Alan Stockdale - stock.adobe.com

NGO Fair Trials calls on EU to ban predictive policing systems

The use of artificial intelligence to predict criminal behaviour should be banned because of its discriminatory outcomes and high risk of further entrenching existing inequalities, claims Fair Trials

The European Union (EU) should place an outright ban on the use of artificial intelligence (AI) and automated systems to “predict” criminal behaviour, says a non-governmental organisation (NGO) campaigning for fair and equal criminal justice systems globally.

According to Fair Trials, the use of automated decision-making systems to predict, profile or assess people’s risk or likelihood of criminal behaviour – otherwise known as predictive policing – is reinforcing discrimination and undermining fundamental human rights, including the right to a fair trial and the presumption of innocence.

The group’s call for an outright ban on such systems comes ahead of the European Parliament’s upcoming debate on the use of AI in criminal matters by the police and judicial authorities, which is due to take place between 4 and 6 October 2021.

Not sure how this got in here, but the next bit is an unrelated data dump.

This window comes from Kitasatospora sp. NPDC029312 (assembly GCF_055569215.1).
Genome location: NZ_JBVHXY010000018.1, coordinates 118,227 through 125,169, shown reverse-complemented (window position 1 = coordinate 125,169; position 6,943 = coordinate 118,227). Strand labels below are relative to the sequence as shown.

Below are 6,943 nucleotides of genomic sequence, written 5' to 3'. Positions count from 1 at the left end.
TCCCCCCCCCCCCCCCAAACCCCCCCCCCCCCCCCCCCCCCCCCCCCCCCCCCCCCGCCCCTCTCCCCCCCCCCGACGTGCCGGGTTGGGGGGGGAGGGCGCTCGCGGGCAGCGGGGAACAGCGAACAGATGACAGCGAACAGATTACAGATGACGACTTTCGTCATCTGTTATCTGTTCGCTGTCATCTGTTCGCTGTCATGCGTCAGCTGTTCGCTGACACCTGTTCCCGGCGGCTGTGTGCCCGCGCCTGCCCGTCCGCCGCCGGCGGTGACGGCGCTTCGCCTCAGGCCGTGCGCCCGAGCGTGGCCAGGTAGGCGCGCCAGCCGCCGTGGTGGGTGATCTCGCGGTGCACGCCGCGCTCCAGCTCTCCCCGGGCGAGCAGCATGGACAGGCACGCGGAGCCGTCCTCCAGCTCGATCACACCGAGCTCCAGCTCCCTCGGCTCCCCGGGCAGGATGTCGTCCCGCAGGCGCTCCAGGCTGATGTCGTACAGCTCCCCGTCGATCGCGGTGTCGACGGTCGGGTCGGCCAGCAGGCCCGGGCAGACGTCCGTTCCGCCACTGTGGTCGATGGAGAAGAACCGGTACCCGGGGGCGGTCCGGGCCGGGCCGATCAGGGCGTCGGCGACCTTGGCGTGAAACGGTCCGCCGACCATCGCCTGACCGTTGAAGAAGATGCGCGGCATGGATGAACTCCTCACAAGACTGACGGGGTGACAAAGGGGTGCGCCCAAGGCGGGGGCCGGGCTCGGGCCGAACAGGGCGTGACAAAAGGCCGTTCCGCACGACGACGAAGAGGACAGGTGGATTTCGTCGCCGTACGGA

“The use of AI and automated systems to predict people’s future behaviour or alleged criminality is not just subject matter for dystopian futuristic films but is currently an existing operational strategy of police and criminal justice authorities across Europe,” said Griff Ferris, legal and policy officer at Fair Trials.

“These systems are being used to create predictions, profiles and risk assessments that affect people’s lives in a very real way. Among other serious and severe outcomes, they can lead to people, sometimes even children, being placed under surveillance, stopped and searched, questioned, and arrested – even though no actual crime has been committed.”

Fair Trials charted how predictive policing systems lead to discriminatory outcomes in its Automating injustice report, released on 9 September 2021, finding through numerous case studies that they “almost inevitably” use data that is either heavily reliant on or entirely made up of data originating from law enforcement authorities themselves.

“These data and records do not represent an accurate record of criminality, but merely a record of law enforcement, prosecutorial or judicial decisions – the crimes, locations and groups that are policed, prosecuted and criminalised within that society, rather than the actual occurrence of crime,” it said.

“The use of AI and automated systems to predict people’s future behaviour or alleged criminality is not just subject matter for dystopian futuristic films but is currently an existing operational strategy of police and criminal justice authorities across Europe”
Griff Ferris, Fair Trials

“The data may not be categorised or deliberately manipulated to yield discriminatory results, but it will reflect the structural biases and inequalities in the society which the data represents. For example, policing actions resulting from or influenced by racial or ethnic profiling, or the targeting of people on low incomes, can result in biased data concerning certain groups in society.”

Long-standing critiques